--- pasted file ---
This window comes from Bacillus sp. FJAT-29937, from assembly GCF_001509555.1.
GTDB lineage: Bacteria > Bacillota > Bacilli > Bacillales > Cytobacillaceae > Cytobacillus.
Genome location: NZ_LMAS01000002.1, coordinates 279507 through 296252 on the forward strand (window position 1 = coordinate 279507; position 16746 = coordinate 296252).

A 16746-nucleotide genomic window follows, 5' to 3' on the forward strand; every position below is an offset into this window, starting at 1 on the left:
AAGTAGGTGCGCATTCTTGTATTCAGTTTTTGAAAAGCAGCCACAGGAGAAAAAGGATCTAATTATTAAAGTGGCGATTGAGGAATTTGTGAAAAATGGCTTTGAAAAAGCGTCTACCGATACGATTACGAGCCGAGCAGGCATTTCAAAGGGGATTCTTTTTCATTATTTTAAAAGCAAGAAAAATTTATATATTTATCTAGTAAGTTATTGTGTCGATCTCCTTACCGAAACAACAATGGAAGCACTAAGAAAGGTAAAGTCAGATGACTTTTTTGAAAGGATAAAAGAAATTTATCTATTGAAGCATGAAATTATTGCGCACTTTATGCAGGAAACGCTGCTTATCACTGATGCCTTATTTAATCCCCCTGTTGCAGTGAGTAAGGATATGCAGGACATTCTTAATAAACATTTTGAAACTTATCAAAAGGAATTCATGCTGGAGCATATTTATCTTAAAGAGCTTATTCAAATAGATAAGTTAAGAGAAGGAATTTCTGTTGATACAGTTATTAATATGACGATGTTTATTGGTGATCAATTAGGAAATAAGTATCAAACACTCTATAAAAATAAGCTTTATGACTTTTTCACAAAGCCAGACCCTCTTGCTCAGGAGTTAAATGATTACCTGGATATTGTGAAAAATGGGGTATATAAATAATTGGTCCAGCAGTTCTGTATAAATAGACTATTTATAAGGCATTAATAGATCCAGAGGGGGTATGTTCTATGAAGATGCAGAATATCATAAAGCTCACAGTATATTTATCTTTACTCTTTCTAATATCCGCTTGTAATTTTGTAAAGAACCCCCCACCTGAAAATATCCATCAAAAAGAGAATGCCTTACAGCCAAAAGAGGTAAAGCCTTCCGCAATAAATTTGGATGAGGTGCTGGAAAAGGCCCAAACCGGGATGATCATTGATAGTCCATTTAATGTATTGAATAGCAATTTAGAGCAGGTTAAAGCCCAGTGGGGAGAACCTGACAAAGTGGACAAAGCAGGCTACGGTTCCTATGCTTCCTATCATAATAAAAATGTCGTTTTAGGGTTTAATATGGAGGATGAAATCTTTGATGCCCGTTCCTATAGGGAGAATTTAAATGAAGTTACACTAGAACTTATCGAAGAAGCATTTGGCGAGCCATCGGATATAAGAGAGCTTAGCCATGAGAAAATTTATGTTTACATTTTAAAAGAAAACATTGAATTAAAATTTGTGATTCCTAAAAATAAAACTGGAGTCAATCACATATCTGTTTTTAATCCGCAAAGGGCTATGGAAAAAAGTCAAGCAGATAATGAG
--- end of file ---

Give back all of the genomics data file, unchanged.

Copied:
This window comes from Bacillus sp. FJAT-29937, from assembly GCF_001509555.1.
GTDB lineage: Bacteria > Bacillota > Bacilli > Bacillales > Cytobacillaceae > Cytobacillus.
Genome location: NZ_LMAS01000002.1, coordinates 279507 through 296252 on the forward strand (window position 1 = coordinate 279507; position 16746 = coordinate 296252).

A 16746-nucleotide genomic window follows, 5' to 3' on the forward strand; every position below is an offset into this window, starting at 1 on the left:
AAGTAGGTGCGCATTCTTGTATTCAGTTTTTGAAAAGCAGCCACAGGAGAAAAAGGATCTAATTATTAAAGTGGCGATTGAGGAATTTGTGAAAAATGGCTTTGAAAAAGCGTCTACCGATACGATTACGAGCCGAGCAGGCATTTCAAAGGGGATTCTTTTTCATTATTTTAAAAGCAAGAAAAATTTATATATTTATCTAGTAAGTTATTGTGTCGATCTCCTTACCGAAACAACAATGGAAGCACTAAGAAAGGTAAAGTCAGATGACTTTTTTGAAAGGATAAAAGAAATTTATCTATTGAAGCATGAAATTATTGCGCACTTTATGCAGGAAACGCTGCTTATCACTGATGCCTTATTTAATCCCCCTGTTGCAGTGAGTAAGGATATGCAGGACATTCTTAATAAACATTTTGAAACTTATCAAAAGGAATTCATGCTGGAGCATATTTATCTTAAAGAGCTTATTCAAATAGATAAGTTAAGAGAAGGAATTTCTGTTGATACAGTTATTAATATGACGATGTTTATTGGTGATCAATTAGGAAATAAGTATCAAACACTCTATAAAAATAAGCTTTATGACTTTTTCACAAAGCCAGACCCTCTTGCTCAGGAGTTAAATGATTACCTGGATATTGTGAAAAATGGGGTATATAAATAATTGGTCCAGCAGTTCTGTATAAATAGACTATTTATAAGGCATTAATAGATCCAGAGGGGGTATGTTCTATGAAGATGCAGAATATCATAAAGCTCACAGTATATTTATCTTTACTCTTTCTAATATCCGCTTGTAATTTTGTAAAGAACCCCCCACCTGAAAATATCCATCAAAAAGAGAATGCCTTACAGCCAAAAGAGGTAAAGCCTTCCGCAATAAATTTGGATGAGGTGCTGGAAAAGGCCCAAACCGGGATGATCATTGATAGTCCATTTAATGTATTGAATAGCAATTTAGAGCAGGTTAAAGCCCAGTGGGGAGAACCTGACAAAGTGGACAAAGCAGGCTACGGTTCCTATGCTTCCTATCATAATAAAAATGTCGTTTTAGGGTTTAATATGGAGGATGAAATCTTTGATGCCCGTTCCTATAGGGAGAATTTAAATGAAGTTACACTAGAACTTATCGAAGAAGCATTTGGCGAGCCATCGGATATAAGAGAGCTTAGCCATGAGAAAATTTATGTTTACATTTTAAAAGAAAACATTGAATTAAAATTTGTGATTCCTAAAAATAAAACTGGAGTCAATCACATATCTGTTTTTAATCCGCAAAGGGCTATGGAAAAAAGTCAAGCAGATAATGAG